I water them regularly during the summer months, especially during dry spells. I also deadhead flowers as they fade to encourage new blooms and prevent the plant from going to seed. I cut back any leggy or overgrown stems in late summer to promote bushier growth and prepare the plant for winter.

As the growing season ends, I prepare my plants for the first frost by cutting back any dead foliage and covering them with mulch to protect the roots from freezing temperatures. I also note the last frost date in the spring to know when it’s safe to start planting new plants.

My favorite perennial plants are low-maintenance and require little care once established. By following these simple planting and care practices, I enjoy their lasting beauty year after year in my outdoor garden.

Designing with Perennials in Mind

Creating a Cohesive Flower Border

When designing a flower border, I like to start by selecting a color scheme. This helps create a cohesive look that ties everything together. I often choose a color palette of three to four colors, with one dominant color and a few accent colors. In my garden, the dominant color is pink, with the other colors being accent colors. 

When planning where to plant my flowers, I also make sure that the colors are evenly dispersed around the bed. Another rule of thumb that I use is that I plant most flowers in groupings of three. 

In addition to color, I also consider plant height and bloom time. I like to place taller plants towards the back of the border and shorter plants towards the front, creating depth and visual interest. I also make sure to choose plants with varying bloom times so that there is always something in bloom throughout the growing season.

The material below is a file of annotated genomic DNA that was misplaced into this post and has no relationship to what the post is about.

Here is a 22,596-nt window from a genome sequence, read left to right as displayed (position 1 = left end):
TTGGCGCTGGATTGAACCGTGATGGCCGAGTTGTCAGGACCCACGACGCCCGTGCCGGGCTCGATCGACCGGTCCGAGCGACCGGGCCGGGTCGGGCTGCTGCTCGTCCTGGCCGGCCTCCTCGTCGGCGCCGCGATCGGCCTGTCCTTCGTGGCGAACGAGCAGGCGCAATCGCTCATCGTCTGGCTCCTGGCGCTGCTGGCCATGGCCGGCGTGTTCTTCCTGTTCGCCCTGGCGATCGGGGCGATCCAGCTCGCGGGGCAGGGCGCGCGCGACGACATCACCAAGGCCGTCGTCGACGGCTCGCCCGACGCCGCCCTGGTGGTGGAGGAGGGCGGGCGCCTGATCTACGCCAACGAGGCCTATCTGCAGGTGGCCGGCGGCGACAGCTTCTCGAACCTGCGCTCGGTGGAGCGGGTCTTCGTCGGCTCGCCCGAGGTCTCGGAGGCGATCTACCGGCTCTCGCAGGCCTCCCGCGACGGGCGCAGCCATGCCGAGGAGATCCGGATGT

Mixing plants with different foliage shapes and colors is a great way to add texture and interest to the border. These can include plants with variegated leaves or interesting leaf shapes, such as ferns or hostas*.

Bradford Pear Flowering in the Spring

Anchoring Your Garden

I also have my perennial border anchored by some small trees and bushes. Here are my favorites

  • Miss Kim Lilac Tree
  • Ornamental Cherry
  • Hydrangeas
  • Boxwood
  • Dappled Willow
  • Burning Bush
  • Bradford Pear

Incorporating Perennials in a Vegetable Garden

Perennials aren’t just for flower gardens—they can also be a great addition to a vegetable garden! One way to incorporate perennials is by planting them between vegetable rows. For example, I like to plant chives or garlic chives between rows of tomatoes. Not only do they add a pop of color and texture, but they also repel pests and attract beneficial insects.